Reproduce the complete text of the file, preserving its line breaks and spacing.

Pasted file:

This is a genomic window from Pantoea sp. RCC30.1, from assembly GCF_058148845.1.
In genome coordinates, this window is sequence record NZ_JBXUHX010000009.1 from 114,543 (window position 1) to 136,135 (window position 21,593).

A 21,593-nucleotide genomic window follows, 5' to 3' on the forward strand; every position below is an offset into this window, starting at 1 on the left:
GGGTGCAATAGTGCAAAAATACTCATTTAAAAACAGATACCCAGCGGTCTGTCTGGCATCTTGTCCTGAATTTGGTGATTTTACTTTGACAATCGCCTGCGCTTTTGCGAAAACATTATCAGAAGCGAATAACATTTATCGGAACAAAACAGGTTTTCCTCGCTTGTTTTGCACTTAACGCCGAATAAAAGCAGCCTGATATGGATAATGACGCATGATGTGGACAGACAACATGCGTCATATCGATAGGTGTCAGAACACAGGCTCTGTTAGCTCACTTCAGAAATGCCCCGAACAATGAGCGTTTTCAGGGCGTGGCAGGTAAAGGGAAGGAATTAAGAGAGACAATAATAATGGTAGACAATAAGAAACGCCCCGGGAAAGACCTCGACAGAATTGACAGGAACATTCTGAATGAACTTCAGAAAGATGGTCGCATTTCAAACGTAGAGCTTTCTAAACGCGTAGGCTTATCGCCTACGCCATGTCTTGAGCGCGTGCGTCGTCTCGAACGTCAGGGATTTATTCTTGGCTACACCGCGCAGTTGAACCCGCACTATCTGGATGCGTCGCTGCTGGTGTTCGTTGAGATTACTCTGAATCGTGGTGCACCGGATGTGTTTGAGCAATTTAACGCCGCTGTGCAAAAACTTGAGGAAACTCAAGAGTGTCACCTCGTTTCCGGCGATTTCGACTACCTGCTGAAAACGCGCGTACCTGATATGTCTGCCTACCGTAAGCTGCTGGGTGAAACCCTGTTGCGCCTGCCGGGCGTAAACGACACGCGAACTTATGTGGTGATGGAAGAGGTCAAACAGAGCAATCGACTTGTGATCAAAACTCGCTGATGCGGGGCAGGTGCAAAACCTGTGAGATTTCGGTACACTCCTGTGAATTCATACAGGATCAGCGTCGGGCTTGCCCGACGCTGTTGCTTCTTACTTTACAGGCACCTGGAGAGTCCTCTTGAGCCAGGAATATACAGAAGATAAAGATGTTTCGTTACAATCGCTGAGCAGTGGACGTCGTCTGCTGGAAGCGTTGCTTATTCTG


This is a genomic window from Pantoea sp. RCC30.1, from assembly GCF_058148845.1.
In genome coordinates, this window is sequence record NZ_JBXUHX010000009.1 from 114,543 (window position 1) to 136,135 (window position 21,593).

A 21,593-nucleotide genomic window follows, 5' to 3' on the forward strand; every position below is an offset into this window, starting at 1 on the left:
GGGTGCAATAGTGCAAAAATACTCATTTAAAAACAGATACCCAGCGGTCTGTCTGGCATCTTGTCCTGAATTTGGTGATTTTACTTTGACAATCGCCTGCGCTTTTGCGAAAACATTATCAGAAGCGAATAACATTTATCGGAACAAAACAGGTTTTCCTCGCTTGTTTTGCACTTAACGCCGAATAAAAGCAGCCTGATATGGATAATGACGCATGATGTGGACAGACAACATGCGTCATATCGATAGGTGTCAGAACACAGGCTCTGTTAGCTCACTTCAGAAATGCCCCGAACAATGAGCGTTTTCAGGGCGTGGCAGGTAAAGGGAAGGAATTAAGAGAGACAATAATAATGGTAGACAATAAGAAACGCCCCGGGAAAGACCTCGACAGAATTGACAGGAACATTCTGAATGAACTTCAGAAAGATGGTCGCATTTCAAACGTAGAGCTTTCTAAACGCGTAGGCTTATCGCCTACGCCATGTCTTGAGCGCGTGCGTCGTCTCGAACGTCAGGGATTTATTCTTGGCTACACCGCGCAGTTGAACCCGCACTATCTGGATGCGTCGCTGCTGGTGTTCGTTGAGATTACTCTGAATCGTGGTGCACCGGATGTGTTTGAGCAATTTAACGCCGCTGTGCAAAAACTTGAGGAAACTCAAGAGTGTCACCTCGTTTCCGGCGATTTCGACTACCTGCTGAAAACGCGCGTACCTGATATGTCTGCCTACCGTAAGCTGCTGGGTGAAACCCTGTTGCGCCTGCCGGGCGTAAACGACACGCGAACTTATGTGGTGATGGAAGAGGTCAAACAGAGCAATCGACTTGTGATCAAAACTCGCTGATGCGGGGCAGGTGCAAAACCTGTGAGATTTCGGTACACTCCTGTGAATTCATACAGGATCAGCGTCGGGCTTGCCCGACGCTGTTGCTTCTTACTTTACAGGCACCTGGAGAGTCCTCTTGAGCCAGGAATATACAGAAGATAAAGATGTTTCGTTACAATCGCTGAGCAGTGGACGTCGTCTGCTGGAAGCGTTGCTTATTCTG